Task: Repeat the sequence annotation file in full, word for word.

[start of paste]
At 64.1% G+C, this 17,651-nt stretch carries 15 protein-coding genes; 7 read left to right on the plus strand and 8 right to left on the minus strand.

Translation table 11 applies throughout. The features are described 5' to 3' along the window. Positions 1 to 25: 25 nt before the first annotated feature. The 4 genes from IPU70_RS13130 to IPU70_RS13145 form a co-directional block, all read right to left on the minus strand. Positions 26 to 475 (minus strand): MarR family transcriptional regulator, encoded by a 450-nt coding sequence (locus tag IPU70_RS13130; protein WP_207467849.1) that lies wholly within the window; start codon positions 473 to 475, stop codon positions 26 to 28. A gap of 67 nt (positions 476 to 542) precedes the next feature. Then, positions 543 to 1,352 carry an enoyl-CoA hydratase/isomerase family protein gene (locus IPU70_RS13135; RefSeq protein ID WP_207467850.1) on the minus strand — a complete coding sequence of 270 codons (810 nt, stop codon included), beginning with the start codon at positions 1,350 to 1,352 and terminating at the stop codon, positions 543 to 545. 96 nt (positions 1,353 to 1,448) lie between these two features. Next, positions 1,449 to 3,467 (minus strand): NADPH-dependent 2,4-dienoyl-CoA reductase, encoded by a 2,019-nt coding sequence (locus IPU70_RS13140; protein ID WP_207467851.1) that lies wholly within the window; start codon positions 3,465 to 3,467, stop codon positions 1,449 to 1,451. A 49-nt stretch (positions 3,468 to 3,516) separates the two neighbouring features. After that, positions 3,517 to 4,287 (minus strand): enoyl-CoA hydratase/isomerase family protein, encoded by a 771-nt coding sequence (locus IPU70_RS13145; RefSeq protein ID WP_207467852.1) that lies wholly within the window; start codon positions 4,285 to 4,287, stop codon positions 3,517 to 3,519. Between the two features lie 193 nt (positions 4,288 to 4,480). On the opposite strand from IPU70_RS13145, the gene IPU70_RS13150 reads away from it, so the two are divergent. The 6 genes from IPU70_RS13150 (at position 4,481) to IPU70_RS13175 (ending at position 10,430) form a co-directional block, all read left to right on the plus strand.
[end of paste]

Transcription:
At 64.1% G+C, this 17,651-nt stretch carries 15 protein-coding genes; 7 read left to right on the plus strand and 8 right to left on the minus strand.

Translation table 11 applies throughout. The features are described 5' to 3' along the window. Positions 1 to 25: 25 nt before the first annotated feature. The 4 genes from IPU70_RS13130 to IPU70_RS13145 form a co-directional block, all read right to left on the minus strand. Positions 26 to 475 (minus strand): MarR family transcriptional regulator, encoded by a 450-nt coding sequence (locus tag IPU70_RS13130; protein WP_207467849.1) that lies wholly within the window; start codon positions 473 to 475, stop codon positions 26 to 28. A gap of 67 nt (positions 476 to 542) precedes the next feature. Then, positions 543 to 1,352 carry an enoyl-CoA hydratase/isomerase family protein gene (locus IPU70_RS13135; RefSeq protein ID WP_207467850.1) on the minus strand — a complete coding sequence of 270 codons (810 nt, stop codon included), beginning with the start codon at positions 1,350 to 1,352 and terminating at the stop codon, positions 543 to 545. 96 nt (positions 1,353 to 1,448) lie between these two features. Next, positions 1,449 to 3,467 (minus strand): NADPH-dependent 2,4-dienoyl-CoA reductase, encoded by a 2,019-nt coding sequence (locus IPU70_RS13140; protein ID WP_207467851.1) that lies wholly within the window; start codon positions 3,465 to 3,467, stop codon positions 1,449 to 1,451. A 49-nt stretch (positions 3,468 to 3,516) separates the two neighbouring features. After that, positions 3,517 to 4,287 (minus strand): enoyl-CoA hydratase/isomerase family protein, encoded by a 771-nt coding sequence (locus IPU70_RS13145; RefSeq protein ID WP_207467852.1) that lies wholly within the window; start codon positions 4,285 to 4,287, stop codon positions 3,517 to 3,519. Between the two features lie 193 nt (positions 4,288 to 4,480). On the opposite strand from IPU70_RS13145, the gene IPU70_RS13150 reads away from it, so the two are divergent. The 6 genes from IPU70_RS13150 (at position 4,481) to IPU70_RS13175 (ending at position 10,430) form a co-directional block, all read left to right on the plus strand.